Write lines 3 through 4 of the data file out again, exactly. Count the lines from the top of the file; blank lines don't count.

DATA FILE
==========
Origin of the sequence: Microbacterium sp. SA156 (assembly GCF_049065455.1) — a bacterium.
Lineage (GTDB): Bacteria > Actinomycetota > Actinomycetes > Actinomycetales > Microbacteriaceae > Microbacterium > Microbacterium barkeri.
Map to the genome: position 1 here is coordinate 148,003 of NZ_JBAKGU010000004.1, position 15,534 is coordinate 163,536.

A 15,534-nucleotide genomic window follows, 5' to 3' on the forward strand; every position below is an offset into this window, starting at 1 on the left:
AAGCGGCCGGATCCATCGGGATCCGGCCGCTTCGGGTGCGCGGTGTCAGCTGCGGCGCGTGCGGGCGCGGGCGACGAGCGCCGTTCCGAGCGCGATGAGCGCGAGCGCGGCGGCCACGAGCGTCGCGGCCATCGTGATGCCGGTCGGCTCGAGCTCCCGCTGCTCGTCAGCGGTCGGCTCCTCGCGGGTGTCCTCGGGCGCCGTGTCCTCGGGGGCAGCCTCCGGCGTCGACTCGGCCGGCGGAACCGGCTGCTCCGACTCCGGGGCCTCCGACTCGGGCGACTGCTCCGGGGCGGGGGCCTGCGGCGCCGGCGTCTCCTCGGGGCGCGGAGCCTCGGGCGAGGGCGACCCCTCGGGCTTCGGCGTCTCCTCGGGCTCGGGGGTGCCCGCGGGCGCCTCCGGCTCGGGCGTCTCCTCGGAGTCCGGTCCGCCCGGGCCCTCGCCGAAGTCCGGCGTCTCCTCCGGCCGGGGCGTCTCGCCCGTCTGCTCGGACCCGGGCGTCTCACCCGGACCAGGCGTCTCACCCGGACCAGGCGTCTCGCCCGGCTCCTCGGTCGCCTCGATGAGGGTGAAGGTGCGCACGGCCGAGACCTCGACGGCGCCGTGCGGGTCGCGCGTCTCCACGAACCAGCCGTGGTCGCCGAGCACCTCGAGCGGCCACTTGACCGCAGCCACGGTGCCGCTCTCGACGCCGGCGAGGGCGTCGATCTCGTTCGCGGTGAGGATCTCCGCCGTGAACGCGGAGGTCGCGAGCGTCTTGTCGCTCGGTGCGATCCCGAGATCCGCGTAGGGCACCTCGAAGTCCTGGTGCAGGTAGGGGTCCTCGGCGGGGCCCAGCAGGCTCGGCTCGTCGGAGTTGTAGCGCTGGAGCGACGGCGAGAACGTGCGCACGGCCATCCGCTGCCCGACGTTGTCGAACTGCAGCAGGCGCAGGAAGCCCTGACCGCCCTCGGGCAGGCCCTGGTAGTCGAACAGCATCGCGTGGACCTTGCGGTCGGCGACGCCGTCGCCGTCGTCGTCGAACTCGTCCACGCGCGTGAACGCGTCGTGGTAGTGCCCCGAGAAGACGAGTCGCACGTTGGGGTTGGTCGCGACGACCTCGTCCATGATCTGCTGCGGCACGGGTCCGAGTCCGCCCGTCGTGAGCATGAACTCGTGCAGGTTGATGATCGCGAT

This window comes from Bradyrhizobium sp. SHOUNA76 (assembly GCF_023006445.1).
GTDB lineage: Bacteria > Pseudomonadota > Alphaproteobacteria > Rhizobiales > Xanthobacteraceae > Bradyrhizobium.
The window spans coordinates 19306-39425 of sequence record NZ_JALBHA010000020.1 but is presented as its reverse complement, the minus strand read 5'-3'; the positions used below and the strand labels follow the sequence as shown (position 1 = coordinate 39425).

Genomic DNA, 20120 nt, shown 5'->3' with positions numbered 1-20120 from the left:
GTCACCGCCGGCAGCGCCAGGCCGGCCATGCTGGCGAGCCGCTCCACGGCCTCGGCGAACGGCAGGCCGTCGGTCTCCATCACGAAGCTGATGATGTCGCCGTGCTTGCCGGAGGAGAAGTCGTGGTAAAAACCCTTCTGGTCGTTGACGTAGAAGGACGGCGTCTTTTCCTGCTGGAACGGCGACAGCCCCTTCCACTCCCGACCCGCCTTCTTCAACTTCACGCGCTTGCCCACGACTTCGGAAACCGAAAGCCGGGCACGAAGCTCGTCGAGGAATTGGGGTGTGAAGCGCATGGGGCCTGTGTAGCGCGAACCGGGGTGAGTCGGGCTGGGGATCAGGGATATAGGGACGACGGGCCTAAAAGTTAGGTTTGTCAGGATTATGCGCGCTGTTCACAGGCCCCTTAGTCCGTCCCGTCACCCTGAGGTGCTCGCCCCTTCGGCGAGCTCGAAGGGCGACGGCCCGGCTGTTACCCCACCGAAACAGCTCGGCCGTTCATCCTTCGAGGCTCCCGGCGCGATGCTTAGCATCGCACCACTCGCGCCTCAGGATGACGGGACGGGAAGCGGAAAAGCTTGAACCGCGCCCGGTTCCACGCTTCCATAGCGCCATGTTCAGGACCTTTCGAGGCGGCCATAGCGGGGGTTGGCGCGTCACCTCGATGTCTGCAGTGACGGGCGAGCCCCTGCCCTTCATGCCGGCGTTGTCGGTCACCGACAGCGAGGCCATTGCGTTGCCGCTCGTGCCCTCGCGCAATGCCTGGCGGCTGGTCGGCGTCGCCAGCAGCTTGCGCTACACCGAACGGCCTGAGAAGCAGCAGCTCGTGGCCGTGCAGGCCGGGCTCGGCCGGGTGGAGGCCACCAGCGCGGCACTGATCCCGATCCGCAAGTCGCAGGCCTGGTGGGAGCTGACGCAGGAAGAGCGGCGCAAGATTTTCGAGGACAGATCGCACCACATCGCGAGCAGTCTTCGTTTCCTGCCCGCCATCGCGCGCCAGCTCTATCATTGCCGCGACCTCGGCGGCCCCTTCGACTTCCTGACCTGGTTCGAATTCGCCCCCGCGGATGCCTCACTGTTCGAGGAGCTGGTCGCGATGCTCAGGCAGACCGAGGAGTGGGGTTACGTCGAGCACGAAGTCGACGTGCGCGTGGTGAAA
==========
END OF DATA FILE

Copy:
Map to the genome: position 1 here is coordinate 148,003 of NZ_JBAKGU010000004.1, position 15,534 is coordinate 163,536.

A 15,534-nucleotide genomic window follows, 5' to 3' on the forward strand; every position below is an offset into this window, starting at 1 on the left: